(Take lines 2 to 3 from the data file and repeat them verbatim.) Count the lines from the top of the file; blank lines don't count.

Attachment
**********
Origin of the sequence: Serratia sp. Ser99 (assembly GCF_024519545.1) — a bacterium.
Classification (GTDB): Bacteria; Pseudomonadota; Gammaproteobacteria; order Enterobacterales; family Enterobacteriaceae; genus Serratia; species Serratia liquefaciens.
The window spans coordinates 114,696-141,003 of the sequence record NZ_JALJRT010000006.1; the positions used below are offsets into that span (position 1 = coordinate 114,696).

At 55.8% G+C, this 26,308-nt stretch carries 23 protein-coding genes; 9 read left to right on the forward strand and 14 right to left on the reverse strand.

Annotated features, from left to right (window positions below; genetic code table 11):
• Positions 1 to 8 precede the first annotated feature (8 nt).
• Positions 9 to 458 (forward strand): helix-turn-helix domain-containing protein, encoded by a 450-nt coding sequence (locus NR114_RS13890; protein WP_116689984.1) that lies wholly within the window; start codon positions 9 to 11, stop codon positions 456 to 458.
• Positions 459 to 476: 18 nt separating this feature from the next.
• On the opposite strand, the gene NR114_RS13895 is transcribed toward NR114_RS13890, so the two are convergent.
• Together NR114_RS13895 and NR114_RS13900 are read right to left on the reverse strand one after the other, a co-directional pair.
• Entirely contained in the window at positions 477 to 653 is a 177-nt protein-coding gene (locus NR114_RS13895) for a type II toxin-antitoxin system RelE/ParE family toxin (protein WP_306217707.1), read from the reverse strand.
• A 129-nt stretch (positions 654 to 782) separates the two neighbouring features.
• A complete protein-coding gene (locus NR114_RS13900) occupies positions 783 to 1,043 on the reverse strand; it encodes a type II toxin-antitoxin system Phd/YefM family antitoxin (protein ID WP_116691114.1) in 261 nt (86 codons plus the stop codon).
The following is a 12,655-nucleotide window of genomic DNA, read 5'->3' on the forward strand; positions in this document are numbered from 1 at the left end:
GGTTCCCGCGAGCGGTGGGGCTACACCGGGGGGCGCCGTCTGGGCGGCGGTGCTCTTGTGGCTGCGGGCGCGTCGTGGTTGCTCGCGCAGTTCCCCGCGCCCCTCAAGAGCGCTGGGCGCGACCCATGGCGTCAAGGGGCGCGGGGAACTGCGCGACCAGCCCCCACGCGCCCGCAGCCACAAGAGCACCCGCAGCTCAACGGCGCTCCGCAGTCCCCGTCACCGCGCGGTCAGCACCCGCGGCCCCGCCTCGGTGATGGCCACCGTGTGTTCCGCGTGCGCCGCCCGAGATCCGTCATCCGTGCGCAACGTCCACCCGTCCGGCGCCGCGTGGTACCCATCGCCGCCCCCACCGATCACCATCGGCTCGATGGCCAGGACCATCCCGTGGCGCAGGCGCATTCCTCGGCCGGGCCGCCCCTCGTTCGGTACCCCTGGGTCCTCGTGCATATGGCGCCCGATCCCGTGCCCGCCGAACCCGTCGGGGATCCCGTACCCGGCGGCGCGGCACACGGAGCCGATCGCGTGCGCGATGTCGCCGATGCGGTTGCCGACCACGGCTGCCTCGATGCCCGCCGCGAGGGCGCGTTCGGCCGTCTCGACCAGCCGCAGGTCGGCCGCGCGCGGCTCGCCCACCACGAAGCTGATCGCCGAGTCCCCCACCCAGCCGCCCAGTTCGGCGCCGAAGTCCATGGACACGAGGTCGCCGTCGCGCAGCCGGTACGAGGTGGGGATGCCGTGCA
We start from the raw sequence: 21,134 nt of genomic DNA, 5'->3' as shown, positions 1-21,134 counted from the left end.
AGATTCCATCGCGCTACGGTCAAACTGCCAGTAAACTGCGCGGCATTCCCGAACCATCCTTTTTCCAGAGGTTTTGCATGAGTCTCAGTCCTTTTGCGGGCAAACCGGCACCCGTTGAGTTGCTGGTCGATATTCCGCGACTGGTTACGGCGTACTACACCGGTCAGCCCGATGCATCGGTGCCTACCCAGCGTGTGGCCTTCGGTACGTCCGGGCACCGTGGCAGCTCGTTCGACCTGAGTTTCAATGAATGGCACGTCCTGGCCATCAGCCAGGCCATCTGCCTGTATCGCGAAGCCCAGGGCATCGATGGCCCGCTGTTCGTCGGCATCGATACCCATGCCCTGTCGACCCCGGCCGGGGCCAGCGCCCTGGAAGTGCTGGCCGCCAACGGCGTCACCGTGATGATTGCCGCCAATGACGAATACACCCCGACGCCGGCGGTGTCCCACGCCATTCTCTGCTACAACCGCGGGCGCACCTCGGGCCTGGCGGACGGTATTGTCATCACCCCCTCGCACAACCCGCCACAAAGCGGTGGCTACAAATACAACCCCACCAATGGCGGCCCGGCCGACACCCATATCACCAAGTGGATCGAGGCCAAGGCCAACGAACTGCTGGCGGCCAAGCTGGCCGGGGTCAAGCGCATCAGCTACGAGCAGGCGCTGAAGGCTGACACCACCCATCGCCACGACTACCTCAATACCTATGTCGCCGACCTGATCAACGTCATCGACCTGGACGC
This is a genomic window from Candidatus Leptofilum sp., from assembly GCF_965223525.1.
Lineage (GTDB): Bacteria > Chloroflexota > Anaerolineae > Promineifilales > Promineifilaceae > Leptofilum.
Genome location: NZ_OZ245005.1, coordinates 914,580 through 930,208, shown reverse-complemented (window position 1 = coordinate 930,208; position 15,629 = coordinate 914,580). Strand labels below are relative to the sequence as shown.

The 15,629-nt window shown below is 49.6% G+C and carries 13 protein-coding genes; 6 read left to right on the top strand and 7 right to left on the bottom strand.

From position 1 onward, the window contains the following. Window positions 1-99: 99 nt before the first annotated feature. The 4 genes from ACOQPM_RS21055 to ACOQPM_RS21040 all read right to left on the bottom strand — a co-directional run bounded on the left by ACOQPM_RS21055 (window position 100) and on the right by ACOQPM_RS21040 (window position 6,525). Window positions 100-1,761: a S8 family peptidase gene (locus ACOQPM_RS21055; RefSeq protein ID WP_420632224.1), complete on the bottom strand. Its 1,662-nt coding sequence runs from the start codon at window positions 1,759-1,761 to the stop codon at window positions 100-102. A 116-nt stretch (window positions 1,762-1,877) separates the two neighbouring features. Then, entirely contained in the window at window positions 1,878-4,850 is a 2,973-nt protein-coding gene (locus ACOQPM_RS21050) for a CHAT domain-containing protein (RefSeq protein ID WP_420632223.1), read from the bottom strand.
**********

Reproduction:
Classification (GTDB): Bacteria; Pseudomonadota; Gammaproteobacteria; order Enterobacterales; family Enterobacteriaceae; genus Serratia; species Serratia liquefaciens.
The window spans coordinates 114,696-141,003 of the sequence record NZ_JALJRT010000006.1; the positions used below are offsets into that span (position 1 = coordinate 114,696).